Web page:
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Mycobacterium chimaera and cardiac surgery

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Recent reports from the United Kingdom, Europe and the United States have described a small number of invasive infections with Mycobacterium chimaera associated with cardiac surgery that have been associated with high mortality. M. chimaera is likely to have been transmitted to patients by aerosols generated from contaminated heater–cooler units used during cardiopulmonary bypass. Here we describe the outbreak and discuss the relevance for Australian clinicians. Our primary objective is to raise awareness locally of this rare but serious health care-associated infection so that patients can be promptly diagnosed and optimally treated.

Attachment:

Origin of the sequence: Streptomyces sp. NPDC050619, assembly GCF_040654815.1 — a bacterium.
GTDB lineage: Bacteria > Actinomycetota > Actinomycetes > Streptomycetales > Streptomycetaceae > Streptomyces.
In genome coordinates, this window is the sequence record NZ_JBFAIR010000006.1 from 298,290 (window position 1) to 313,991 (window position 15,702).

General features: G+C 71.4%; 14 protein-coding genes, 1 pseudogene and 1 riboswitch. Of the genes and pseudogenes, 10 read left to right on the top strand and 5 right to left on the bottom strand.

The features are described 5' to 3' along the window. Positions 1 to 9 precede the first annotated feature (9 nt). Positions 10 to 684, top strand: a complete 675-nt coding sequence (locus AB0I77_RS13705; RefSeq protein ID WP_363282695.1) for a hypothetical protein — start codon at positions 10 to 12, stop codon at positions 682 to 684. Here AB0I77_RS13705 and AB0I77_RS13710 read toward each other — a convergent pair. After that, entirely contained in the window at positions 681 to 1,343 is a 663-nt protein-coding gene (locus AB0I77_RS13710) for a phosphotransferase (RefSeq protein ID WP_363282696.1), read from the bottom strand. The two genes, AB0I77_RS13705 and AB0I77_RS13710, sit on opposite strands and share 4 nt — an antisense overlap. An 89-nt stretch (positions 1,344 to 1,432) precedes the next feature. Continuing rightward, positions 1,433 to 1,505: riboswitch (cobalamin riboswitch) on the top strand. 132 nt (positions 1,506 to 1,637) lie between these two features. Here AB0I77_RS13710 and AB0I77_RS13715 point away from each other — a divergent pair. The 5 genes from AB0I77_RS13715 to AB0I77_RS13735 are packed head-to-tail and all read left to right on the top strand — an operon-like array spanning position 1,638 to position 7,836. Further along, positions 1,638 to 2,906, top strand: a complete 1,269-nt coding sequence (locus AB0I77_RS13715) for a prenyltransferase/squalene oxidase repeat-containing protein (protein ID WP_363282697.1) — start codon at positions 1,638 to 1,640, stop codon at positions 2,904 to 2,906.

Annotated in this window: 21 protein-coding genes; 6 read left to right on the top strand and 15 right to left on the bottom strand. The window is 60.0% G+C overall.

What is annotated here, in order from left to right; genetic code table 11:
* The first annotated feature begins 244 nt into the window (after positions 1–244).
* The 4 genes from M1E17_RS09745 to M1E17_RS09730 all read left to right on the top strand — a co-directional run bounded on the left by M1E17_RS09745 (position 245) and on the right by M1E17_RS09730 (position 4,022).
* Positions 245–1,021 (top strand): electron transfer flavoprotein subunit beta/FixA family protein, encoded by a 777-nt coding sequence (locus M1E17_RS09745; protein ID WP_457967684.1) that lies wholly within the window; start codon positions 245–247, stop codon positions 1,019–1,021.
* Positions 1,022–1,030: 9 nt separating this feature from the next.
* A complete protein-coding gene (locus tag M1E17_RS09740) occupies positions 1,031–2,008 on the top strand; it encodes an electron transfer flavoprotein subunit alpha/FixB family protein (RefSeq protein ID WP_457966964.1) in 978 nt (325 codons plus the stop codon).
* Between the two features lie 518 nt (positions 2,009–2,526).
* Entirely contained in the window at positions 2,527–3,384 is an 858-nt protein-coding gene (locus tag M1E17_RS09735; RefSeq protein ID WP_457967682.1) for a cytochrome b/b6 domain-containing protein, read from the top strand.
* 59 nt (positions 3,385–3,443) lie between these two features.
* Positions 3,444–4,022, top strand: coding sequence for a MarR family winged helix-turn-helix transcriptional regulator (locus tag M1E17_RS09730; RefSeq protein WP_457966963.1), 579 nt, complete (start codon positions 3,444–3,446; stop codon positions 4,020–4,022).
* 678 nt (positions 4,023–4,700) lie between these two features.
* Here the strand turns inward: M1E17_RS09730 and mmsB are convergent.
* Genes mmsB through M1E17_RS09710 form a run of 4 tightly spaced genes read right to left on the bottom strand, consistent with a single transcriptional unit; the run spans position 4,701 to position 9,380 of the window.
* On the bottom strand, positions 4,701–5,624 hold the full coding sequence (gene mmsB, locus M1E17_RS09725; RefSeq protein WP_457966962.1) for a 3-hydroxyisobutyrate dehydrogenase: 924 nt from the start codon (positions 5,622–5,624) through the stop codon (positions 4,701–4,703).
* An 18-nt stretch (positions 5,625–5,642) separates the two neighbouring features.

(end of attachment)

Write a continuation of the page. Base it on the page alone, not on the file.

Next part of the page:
To formulate an evidence-based overview of the topic, as applied to clinical practice, we conducted a PubMed search of original papers and review articles in the period 2004–2016 using the term “Mycobacterium chimaera”, along with publications released by government agencies, public health bodies and medical device regulatory authorities, and selected conference presentations.

Initial outbreak description

In 2012, clinicians at the University Hospital Zurich, Switzerland, diagnosed two patients with ultimately fatal infections due to M. chimaera, a member of the M. avium complex (MAC) group of slow-growing non-tuberculous mycobacteria.1,2

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